Today we see a new side of Geoffrey. To the clergyman and the steam buff, we must now add mountain goat. As Margaret is again working, we decide to take a ‘gentle stroll’ on the hill behind the house. We listen to advice, don sensible shoes and head upwards, taking increasingly frequent stops ‘to admire the view’ as the slope steepens. But it is worth it for the vista from the top – the nearby Loch in one direction and the sea and Inner Hebrides in the other are jewel-like in the sunshine.
“Why don’t we go down here – we can get closer to the Loch,” says Geoffrey – so we follow him to the edge of the ridge. But my feet lose their nerve and refuse to go any further. Finding an ‘easier’ route, he plunges down through the bracken – and we follow him once more. This time my feet keep going, despite my flashes of deja vu; ill-considered excursions on mountainsides in Greece with Michael come to mind.
At one point, I suggest there might be people on the other side of the valley watching our progress through binoculars “and betting £50 we don’t all make it down safely,” says Sheila – just before she slips and lands on her rear in a puddle.
There is a great sense of achievement all round when we hit the path at the bottom – and even more when, after several stiff road hills, we make it back home to the kettle!
When we decide later in the day to go down to the beach, we again take footwear advice. We hear Geoffrey say we’ll be OK without our sensible shoes, but miss the bit where he says neither he nor Margaret has actually been down there yet; which is how we end up walking through someone’s back garden, complete with sheep and goats, climbing rocks and wading through bog – all in our very non-sensible sandals!
The beach, when we finally reach it, is idyllic – a tiny inlet surrounded by granite rocks, with white sand and a gently-incoming tide. Despite my earlier protestations of “never swimming in the sea anywhere north of Crete”, I throw caution to the wind and immerse myself briefly – very briefly! I manage about five strokes before panic and a band of ice around my chest propel me to my feet and I head back to the shore. I am slightly miffed to note that DBP is sunning herself on a rock a the water’s edge without a camera in her hand for the first time in four days, but I have two witnesses to the fact that I really did swim.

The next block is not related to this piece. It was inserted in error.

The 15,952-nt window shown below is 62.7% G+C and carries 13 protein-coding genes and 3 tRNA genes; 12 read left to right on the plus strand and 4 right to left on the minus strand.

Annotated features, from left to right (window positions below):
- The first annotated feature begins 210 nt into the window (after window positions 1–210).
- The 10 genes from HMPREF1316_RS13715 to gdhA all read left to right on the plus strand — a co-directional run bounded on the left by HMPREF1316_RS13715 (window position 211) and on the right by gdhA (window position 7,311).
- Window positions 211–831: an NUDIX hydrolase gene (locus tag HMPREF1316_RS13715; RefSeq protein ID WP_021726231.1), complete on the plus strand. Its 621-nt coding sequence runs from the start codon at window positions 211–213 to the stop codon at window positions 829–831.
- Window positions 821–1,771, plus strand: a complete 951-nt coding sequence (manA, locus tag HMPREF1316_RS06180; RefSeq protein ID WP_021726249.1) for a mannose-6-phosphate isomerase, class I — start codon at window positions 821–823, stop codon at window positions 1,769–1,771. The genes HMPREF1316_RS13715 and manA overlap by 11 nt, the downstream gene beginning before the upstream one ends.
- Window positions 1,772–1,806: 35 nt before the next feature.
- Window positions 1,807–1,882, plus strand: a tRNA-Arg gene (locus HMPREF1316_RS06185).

We discover a graze on my ankle from a fight with an underwater rock; but this is totally trumped by the blood trickling down Sheila’s leg from her own stumble at the water’s edge. On the way home, I accidentally step on a beached – and thankfully sting-less – jelly fish. Then I try to jump over a patch of bog, only to slip, do the splits and end up flat on my back in the mud. We arrive home tired and aching; I am muddy and sunburned – and feel about a tenth of my real age. A truly brilliant day out!
Elizabeth Ducie was a successful international manufacturing consultant, when she decided to give it all up and start telling lies for a living instead.
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